Despite his slacker credentials, Smith had never had a pot habit.
Nicole LaPorte on Pee-wee's first tweet, Diablo Cody's online ethics, and Oprah's slacker ways.
Though he's not Clooney, Knocked Up's Rogen isn't the slacker he's often made out to be.
In the early days, “if you worked at home and you were a slacker, perhaps you got weeded out faster,” she said.
She was afraid he would be a slacker, never dreaming that he would be industrious in all forms of destruction.
I enjoyed that year thoroughly; I had ceased to be a slacker.
If anything does not serve at least two uses it is a slacker.
The more intense his thinking, the slacker was the droop of his lower jaw.
When I was quite sure I had been set down as a slacker, I should produce the doctor's certificate of exemption.
A slacker is a dirty dog who does what I wanna do but am afraid to do.
popularized 1994, but the meaning "person who shirks work" dates to 1897; agent noun from slack (v.). In early use also slackster (1901). Cf. Old English sleacornes "laziness," which is not, however, an agent noun. Related: Slackerly; slackerish.
Old English slæc "remiss, lax, characterized by lack of energy, sluggish, indolent, languid; slow, gentle, easy," from Proto-Germanic *slakas (cf. Old Saxon slak, Old Norse slakr, Old High German slah "slack," Middle Dutch lac "fault, lack"), from PIE root *(s)leg- "to be slack" (see lax).
Sense of "not tight" (in reference to things) is first recorded c.1300. As an adverb from late 14c. Slack-key (1975) translates Hawaiian ki ho'alu. Slack water (n.) "time when tide is not flowing" is from 1769. Slack-handed "remiss" is from 1670s. Slack-baked "baked imperfectly, half-baked" is from 1823; figuratively from 1840.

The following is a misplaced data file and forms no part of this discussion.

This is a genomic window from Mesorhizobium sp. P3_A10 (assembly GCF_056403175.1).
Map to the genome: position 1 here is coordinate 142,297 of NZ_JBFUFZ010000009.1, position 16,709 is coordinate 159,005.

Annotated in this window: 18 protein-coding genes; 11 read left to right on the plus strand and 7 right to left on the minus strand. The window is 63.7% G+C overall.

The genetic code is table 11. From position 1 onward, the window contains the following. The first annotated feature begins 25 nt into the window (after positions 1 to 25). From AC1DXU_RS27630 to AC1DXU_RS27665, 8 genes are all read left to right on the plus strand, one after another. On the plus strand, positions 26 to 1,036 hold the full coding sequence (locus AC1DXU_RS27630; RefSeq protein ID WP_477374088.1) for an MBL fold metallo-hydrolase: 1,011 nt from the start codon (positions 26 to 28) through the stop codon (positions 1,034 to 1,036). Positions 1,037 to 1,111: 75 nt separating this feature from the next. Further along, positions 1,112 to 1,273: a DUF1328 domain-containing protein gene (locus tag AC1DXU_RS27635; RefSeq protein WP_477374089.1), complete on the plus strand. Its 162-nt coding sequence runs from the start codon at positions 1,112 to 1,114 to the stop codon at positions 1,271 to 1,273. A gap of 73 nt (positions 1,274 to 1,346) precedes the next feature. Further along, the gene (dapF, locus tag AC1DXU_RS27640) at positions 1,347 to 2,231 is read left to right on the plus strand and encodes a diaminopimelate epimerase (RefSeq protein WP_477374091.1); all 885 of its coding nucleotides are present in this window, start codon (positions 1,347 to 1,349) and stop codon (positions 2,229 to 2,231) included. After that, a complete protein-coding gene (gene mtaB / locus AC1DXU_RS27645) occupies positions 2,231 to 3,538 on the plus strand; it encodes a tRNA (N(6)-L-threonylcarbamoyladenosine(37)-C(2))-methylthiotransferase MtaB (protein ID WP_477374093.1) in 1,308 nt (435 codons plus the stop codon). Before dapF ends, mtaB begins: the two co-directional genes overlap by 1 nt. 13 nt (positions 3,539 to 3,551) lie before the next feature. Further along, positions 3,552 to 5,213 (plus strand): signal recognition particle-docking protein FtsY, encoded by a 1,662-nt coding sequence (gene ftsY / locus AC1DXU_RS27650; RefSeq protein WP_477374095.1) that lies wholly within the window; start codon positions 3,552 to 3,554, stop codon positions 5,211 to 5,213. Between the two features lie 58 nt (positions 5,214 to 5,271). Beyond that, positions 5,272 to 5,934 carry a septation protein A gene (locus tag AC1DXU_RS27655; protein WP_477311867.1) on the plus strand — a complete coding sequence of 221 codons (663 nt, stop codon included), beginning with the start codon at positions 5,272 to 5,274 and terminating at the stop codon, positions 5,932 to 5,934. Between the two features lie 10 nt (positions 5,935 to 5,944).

early 14c., "cessation" (of pain, grief, etc.), from slack (adj.). Meaning "a cessation of flow in a current or tide" is from 1756; that of "still stretch of a river" is from 1825. Meaning "loose part or end" (of a rope, sail, etc.) is from 1794; hence figurative senses in take up the slack (1930 figuratively) and slang cut (someone) some slack (1968). Meaning "quiet period, lull" is from 1851. Slacks "loose trousers" first recorded 1824, originally military.
"coal dust," mid-15c., sleck, of uncertain origin, probably related to Middle Dutch slacke, Middle Low German slecke "slag, small pieces left after coal is screened," perhaps related to slagge "splinter flying off metal when it is struck" (see slag (n.)).
1510s, "to moderate, make slack," back-formed from slack (adj.) after the original verb veered into the specialized sense of slake. Meaning "be remiss, inactive or idle, fail to exert oneself" is attested from 1540s; current use is probably a re-coining from c.1904 (see slacker, and cf. Old English slacful "lazy," sleacmodnes "laziness"). Related: Slacked; slacking.
: this lame ''slacker'' attitude a la Jeff Spicoli from Fast Times at Ridgemont High
An indolent and detached person; shirker; idler: The epitome of the slang-slinging, wise-cracking slacker (1898+)
[revived in the 1990s to describe a sort of cultural anomie]
A period of inertness or decreased activity: He'd pulled his weight long enough to get some slack/ a channel surfer trapped in his own den of slack (1851+)
: Witness the 40,000 or so Americans here now, a lot of them teaching English or just slacking, drinking 50-cent beers in the pubs, grooving to acid jazz at the Roxy